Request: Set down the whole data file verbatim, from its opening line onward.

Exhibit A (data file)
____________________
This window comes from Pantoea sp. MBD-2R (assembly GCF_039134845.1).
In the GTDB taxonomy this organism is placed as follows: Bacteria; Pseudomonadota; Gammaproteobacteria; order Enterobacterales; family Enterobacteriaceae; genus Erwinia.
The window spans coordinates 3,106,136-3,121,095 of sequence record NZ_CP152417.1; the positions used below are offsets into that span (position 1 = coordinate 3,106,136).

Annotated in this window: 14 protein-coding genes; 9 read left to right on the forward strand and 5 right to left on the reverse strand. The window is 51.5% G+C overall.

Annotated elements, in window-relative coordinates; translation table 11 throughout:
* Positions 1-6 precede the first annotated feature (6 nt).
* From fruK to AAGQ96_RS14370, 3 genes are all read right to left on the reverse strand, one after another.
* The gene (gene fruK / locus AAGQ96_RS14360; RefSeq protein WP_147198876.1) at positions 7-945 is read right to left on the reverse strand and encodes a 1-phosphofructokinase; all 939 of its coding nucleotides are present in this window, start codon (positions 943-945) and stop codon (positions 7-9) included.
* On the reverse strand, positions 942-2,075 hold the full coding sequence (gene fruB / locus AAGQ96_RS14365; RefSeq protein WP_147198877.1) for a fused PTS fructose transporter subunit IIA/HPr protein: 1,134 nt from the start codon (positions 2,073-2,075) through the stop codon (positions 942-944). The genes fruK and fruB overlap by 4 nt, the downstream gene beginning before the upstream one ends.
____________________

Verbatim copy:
This window comes from Pantoea sp. MBD-2R (assembly GCF_039134845.1).
In the GTDB taxonomy this organism is placed as follows: Bacteria; Pseudomonadota; Gammaproteobacteria; order Enterobacterales; family Enterobacteriaceae; genus Erwinia.
The window spans coordinates 3,106,136-3,121,095 of sequence record NZ_CP152417.1; the positions used below are offsets into that span (position 1 = coordinate 3,106,136).

Annotated in this window: 14 protein-coding genes; 9 read left to right on the forward strand and 5 right to left on the reverse strand. The window is 51.5% G+C overall.

Annotated elements, in window-relative coordinates; translation table 11 throughout:
* Positions 1-6 precede the first annotated feature (6 nt).
* From fruK to AAGQ96_RS14370, 3 genes are all read right to left on the reverse strand, one after another.
* The gene (gene fruK / locus AAGQ96_RS14360; RefSeq protein WP_147198876.1) at positions 7-945 is read right to left on the reverse strand and encodes a 1-phosphofructokinase; all 939 of its coding nucleotides are present in this window, start codon (positions 943-945) and stop codon (positions 7-9) included.
* On the reverse strand, positions 942-2,075 hold the full coding sequence (gene fruB / locus AAGQ96_RS14365; RefSeq protein WP_147198877.1) for a fused PTS fructose transporter subunit IIA/HPr protein: 1,134 nt from the start codon (positions 2,073-2,075) through the stop codon (positions 942-944). The genes fruK and fruB overlap by 4 nt, the downstream gene beginning before the upstream one ends.